New Delhi: Finance Minister Arun Jaitley on Thursday exuded confidence that the upward movement of the global economy will also help India which has been growing at the “new normal” growth rate of 7-8 per cent.
Replying to a debate on the second batch of supplementary demands of grants in the Lok Sabha, he said the decision to bring petroleum products under the Goods and Services Tax (GST) will be taken by the GST Council.
The lower house later approved the supplementary demands envisaging a total additional expenditure of about Rs 66,113 crore, of which net outgo would be Rs 33,379 crore.
The minister also took a dig at the Congress, saying that there was no talk of ‘Gabbar Singh Tax’ when the overall indirect tax rate was 31 to 31.5 per cent on average before introduction of the GST.
“When you imposed 31.5 per cent tax (including excise, VAT, CST and cascading effect), nobody remembered the Gabbar Singh Tax. Now tax rate is only 18 per cent,” Jaitley said.
During the election campaign in Gujarat, Congress leader Rahul Gandhi had dubbed the GST as ‘Gabbar Singh Tax’.
On the issue of inclusion of petroleum goods in the GST regime, Jaitley dared the Congress party to ask their chief ministers in five states to openly say that they favour GST on petroleum goods.
He further said that petroleum goods are zero rated under the GST and a decision would be taken by the GST Council on whether to bring them under the new tax regime.
The government, he said, could not have postponed GST rollout as it was constitutionally binding to have the new tax regime by September 16, 2017.
He also assured the House that no state will lose revenue on account of implementation of GST as there is a guarantee by the Centre to compensate them for 5 years.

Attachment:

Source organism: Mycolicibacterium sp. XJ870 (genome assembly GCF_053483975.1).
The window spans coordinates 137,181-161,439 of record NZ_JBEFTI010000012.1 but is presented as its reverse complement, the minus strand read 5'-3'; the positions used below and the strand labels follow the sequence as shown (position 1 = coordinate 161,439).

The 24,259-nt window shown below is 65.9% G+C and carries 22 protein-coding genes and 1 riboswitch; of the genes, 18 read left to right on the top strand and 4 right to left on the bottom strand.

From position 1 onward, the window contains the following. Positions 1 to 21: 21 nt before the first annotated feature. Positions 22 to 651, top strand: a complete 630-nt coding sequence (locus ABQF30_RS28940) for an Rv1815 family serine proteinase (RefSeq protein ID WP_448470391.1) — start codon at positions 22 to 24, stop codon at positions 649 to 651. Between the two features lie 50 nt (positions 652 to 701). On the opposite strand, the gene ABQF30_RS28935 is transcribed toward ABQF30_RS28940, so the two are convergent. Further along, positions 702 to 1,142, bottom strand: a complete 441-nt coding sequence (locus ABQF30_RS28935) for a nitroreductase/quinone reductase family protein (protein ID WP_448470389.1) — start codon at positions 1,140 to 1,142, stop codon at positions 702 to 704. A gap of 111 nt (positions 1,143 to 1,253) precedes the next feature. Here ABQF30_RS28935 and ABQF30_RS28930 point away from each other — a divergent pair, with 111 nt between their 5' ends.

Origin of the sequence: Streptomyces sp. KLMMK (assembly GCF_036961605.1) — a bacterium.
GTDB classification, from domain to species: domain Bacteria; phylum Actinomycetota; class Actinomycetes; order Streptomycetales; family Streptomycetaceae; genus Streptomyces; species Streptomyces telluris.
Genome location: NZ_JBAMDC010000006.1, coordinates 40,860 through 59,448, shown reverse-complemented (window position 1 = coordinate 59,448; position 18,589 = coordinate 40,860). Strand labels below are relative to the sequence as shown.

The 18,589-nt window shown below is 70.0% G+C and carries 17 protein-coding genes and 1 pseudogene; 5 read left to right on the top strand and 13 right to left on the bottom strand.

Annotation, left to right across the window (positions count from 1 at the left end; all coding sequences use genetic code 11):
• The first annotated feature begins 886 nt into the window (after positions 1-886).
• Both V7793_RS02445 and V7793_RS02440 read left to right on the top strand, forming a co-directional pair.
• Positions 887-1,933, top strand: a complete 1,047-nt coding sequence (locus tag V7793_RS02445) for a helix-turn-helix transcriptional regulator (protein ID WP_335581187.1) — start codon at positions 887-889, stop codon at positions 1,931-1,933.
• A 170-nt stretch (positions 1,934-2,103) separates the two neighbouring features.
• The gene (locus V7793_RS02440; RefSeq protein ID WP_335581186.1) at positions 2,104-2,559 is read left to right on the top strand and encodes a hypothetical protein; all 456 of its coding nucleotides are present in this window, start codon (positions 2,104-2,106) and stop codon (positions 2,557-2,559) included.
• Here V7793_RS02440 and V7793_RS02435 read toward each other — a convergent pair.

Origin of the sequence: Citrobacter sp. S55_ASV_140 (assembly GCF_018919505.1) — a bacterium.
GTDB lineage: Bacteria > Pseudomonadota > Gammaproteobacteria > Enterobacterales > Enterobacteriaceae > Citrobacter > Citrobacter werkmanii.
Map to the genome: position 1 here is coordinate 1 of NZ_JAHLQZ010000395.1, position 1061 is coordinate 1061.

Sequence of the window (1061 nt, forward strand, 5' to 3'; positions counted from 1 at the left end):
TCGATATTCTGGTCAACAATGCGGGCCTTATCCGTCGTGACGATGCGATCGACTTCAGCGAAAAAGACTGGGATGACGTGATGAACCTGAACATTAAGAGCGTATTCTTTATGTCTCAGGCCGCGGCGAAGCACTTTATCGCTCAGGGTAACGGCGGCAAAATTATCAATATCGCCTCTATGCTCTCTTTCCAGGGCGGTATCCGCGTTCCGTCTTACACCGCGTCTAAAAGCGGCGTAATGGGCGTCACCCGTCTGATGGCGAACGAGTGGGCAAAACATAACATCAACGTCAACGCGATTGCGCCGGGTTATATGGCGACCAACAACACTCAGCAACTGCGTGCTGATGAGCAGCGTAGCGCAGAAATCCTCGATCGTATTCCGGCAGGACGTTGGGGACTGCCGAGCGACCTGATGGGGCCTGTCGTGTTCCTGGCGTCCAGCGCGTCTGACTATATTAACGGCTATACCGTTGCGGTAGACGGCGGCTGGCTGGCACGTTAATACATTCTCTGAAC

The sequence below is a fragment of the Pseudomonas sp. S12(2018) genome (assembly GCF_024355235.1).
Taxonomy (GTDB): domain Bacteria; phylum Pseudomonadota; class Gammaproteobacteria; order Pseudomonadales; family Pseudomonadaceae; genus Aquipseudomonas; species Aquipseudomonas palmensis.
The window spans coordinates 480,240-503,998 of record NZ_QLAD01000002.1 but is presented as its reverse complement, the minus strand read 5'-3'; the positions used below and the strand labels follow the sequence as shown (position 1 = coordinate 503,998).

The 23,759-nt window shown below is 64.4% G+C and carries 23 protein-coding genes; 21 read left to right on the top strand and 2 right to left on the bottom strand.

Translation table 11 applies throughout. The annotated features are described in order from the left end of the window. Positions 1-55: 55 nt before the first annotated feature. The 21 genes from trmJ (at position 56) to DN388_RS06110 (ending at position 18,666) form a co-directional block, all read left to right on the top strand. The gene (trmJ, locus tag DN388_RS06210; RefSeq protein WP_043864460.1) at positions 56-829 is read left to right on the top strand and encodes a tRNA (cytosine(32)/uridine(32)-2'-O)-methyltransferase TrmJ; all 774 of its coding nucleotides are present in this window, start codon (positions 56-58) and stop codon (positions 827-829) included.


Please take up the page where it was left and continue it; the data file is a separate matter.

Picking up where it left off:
Referring to the global economy, Jaitley said there was a “visible reversal” and upwards movement will help India which has grown by 7-8 per cent, a new normal, in the past three-and-half years.
The global economy is expected to grow by 3.6 per cent in 2017 and 3.7 per cent next year.
Jaitley further said during the last three-and-half years, the government has been able to bring down the fiscal deficit, current account deficit, contain inflation and stabilise exchange rate.
He further said the government has enacted a law mandating Monetary Policy Committee to maintain inflation at 4 per cent plus/minus 2 per cent.
Inflation has already come down from double digits during the UPA regime to 2-2.5 per cent and is very much within the 4 per cent limit, he said.
The rise in inflation last month can be attributed to three factors — vegetable price rise after rain, surge in crude oil prices and disbursement of allowances to central government employees, he added.
Observing that India no more suffers from policy paralysis and fear of being part of the ‘fragile five’ global economies, Jaitley said “India is a bright spot, sweet spot, fastest growing major economy in the world”.
He further said the structural reforms — GST and demonetisation — have temporarily slowed down the economy but they will accelerate growth in the coming years as happened after the launch of liberalisation in 1991.
On the deteriorating bad loans position of banks, Jaitley said it was mainly on account of the loans given to industry prior to 2014.
The government has taken various initiatives, including the bankruptcy code that will make industrialists stand in queue for bankruptcy, he said, adding banks are being recapitalised to the tune of Rs 2.11 lakh crore.
On the disinvestment of Air India, he said it was unfair to ask taxpayers to bear the burden of Rs 55,000 crore debt for running of the national carrier.
“There is a right time to privatise otherwise nothing will be left to privatise,” he said.